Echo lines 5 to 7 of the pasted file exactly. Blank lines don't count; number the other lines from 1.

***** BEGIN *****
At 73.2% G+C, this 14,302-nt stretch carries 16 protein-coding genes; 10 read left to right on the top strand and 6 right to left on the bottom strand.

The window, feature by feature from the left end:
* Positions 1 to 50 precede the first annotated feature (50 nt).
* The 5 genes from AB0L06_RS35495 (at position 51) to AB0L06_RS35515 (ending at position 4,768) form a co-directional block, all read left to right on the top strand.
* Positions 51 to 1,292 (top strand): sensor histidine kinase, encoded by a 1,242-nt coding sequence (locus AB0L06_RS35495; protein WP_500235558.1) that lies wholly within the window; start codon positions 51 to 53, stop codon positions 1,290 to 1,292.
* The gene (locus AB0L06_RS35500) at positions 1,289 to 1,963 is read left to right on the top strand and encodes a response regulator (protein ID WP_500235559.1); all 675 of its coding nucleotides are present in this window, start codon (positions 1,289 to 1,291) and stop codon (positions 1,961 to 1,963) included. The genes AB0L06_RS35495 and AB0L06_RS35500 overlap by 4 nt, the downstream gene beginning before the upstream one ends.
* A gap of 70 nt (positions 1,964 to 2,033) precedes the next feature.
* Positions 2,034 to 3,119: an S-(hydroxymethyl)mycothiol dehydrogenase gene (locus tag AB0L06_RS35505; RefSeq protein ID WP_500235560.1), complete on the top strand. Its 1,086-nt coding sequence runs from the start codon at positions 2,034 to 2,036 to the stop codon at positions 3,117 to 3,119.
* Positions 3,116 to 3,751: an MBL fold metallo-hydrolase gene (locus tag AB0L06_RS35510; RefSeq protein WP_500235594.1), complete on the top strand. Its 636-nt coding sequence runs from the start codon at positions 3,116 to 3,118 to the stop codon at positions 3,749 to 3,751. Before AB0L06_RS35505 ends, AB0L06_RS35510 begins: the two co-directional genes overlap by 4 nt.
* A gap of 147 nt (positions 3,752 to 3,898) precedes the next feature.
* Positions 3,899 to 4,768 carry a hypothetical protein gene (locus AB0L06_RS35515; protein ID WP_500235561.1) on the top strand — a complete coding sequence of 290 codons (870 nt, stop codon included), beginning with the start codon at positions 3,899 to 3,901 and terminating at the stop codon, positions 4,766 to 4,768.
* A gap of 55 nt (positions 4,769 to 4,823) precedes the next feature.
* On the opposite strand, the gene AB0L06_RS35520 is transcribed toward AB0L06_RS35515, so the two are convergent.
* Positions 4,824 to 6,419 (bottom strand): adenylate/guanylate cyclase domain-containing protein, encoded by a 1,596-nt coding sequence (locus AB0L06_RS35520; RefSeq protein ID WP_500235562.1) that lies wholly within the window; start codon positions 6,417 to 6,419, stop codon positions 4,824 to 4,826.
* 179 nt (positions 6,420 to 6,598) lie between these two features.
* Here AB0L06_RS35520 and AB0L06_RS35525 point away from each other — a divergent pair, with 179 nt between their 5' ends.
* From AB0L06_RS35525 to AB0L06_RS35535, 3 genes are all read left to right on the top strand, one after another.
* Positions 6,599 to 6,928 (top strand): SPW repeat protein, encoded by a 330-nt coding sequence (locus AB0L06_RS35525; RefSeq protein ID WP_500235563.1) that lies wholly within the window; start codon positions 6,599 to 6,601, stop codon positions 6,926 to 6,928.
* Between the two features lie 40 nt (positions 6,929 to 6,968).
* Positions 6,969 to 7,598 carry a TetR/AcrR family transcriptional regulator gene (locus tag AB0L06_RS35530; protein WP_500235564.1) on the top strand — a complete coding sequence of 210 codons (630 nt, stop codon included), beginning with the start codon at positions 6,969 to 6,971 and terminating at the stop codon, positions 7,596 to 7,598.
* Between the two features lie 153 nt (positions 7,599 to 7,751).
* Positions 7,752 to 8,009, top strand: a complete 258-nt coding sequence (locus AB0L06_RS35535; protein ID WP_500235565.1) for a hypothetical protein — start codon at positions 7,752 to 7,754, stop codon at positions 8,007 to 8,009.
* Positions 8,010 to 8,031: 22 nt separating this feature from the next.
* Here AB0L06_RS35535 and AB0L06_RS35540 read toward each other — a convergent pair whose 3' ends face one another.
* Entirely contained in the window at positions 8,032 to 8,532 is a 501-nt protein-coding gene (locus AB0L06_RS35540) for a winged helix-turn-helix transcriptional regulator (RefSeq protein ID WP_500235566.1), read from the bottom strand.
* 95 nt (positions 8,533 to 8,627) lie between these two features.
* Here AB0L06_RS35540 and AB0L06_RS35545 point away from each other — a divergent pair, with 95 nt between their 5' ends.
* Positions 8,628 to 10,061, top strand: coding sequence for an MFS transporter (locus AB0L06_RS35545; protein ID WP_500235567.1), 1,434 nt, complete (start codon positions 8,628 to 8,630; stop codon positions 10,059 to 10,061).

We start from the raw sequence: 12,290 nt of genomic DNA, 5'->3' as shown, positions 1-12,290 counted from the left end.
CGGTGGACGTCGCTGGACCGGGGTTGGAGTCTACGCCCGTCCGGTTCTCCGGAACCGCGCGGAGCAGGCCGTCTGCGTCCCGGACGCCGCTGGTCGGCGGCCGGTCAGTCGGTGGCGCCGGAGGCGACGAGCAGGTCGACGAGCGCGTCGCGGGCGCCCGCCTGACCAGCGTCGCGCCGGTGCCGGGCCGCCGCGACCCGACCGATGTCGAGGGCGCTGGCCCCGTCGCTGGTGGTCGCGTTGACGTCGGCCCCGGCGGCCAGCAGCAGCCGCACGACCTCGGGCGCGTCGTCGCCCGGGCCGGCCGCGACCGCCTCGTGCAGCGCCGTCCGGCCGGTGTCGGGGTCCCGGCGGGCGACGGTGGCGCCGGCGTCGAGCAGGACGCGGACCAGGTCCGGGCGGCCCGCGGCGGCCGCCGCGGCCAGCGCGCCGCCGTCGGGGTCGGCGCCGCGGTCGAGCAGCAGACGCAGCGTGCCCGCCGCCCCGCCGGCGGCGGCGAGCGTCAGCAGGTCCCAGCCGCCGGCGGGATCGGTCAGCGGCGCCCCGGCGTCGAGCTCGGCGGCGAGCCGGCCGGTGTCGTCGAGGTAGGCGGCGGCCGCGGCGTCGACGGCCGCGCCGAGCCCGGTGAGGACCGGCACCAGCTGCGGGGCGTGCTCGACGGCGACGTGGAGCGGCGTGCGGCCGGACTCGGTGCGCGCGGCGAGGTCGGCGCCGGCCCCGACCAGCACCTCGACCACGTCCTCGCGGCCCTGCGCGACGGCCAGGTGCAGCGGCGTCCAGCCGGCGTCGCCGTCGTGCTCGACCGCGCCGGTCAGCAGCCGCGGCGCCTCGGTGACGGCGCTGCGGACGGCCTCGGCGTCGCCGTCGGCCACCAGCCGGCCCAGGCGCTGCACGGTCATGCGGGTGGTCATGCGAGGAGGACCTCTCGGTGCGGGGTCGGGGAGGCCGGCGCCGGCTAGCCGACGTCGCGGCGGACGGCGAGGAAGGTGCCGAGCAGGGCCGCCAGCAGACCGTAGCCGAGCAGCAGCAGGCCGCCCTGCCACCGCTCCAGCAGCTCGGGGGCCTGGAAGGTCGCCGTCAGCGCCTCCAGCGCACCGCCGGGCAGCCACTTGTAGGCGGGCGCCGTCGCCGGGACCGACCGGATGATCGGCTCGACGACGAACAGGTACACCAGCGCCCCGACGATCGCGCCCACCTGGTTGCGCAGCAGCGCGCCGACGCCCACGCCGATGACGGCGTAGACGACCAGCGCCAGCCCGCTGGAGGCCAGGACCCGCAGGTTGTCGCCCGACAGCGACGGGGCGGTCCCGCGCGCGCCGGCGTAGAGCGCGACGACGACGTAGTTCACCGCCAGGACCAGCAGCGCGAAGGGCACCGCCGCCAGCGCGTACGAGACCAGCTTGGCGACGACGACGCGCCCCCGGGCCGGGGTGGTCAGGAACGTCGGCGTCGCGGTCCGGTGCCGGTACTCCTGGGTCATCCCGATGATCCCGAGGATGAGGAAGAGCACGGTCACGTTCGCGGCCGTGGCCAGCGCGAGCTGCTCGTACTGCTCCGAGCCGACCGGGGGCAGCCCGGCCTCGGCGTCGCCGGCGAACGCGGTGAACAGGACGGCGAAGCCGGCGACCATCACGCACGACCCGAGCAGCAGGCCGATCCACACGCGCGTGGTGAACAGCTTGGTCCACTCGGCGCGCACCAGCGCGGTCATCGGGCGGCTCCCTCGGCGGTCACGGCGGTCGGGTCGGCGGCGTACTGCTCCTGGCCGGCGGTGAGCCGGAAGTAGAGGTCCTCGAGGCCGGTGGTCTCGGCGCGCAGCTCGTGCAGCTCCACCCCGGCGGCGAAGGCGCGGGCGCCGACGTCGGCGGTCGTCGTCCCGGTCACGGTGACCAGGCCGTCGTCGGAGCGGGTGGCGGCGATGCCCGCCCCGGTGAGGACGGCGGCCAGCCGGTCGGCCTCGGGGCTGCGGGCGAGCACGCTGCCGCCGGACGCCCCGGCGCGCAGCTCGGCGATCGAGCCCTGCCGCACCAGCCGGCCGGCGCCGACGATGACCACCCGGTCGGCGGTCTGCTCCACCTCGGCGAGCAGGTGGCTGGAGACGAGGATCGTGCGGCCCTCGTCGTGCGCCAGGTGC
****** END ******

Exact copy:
* Positions 51 to 1,292 (top strand): sensor histidine kinase, encoded by a 1,242-nt coding sequence (locus AB0L06_RS35495; protein WP_500235558.1) that lies wholly within the window; start codon positions 51 to 53, stop codon positions 1,290 to 1,292.
* The gene (locus AB0L06_RS35500) at positions 1,289 to 1,963 is read left to right on the top strand and encodes a response regulator (protein ID WP_500235559.1); all 675 of its coding nucleotides are present in this window, start codon (positions 1,289 to 1,291) and stop codon (positions 1,961 to 1,963) included. The genes AB0L06_RS35495 and AB0L06_RS35500 overlap by 4 nt, the downstream gene beginning before the upstream one ends.
* A gap of 70 nt (positions 1,964 to 2,033) precedes the next feature.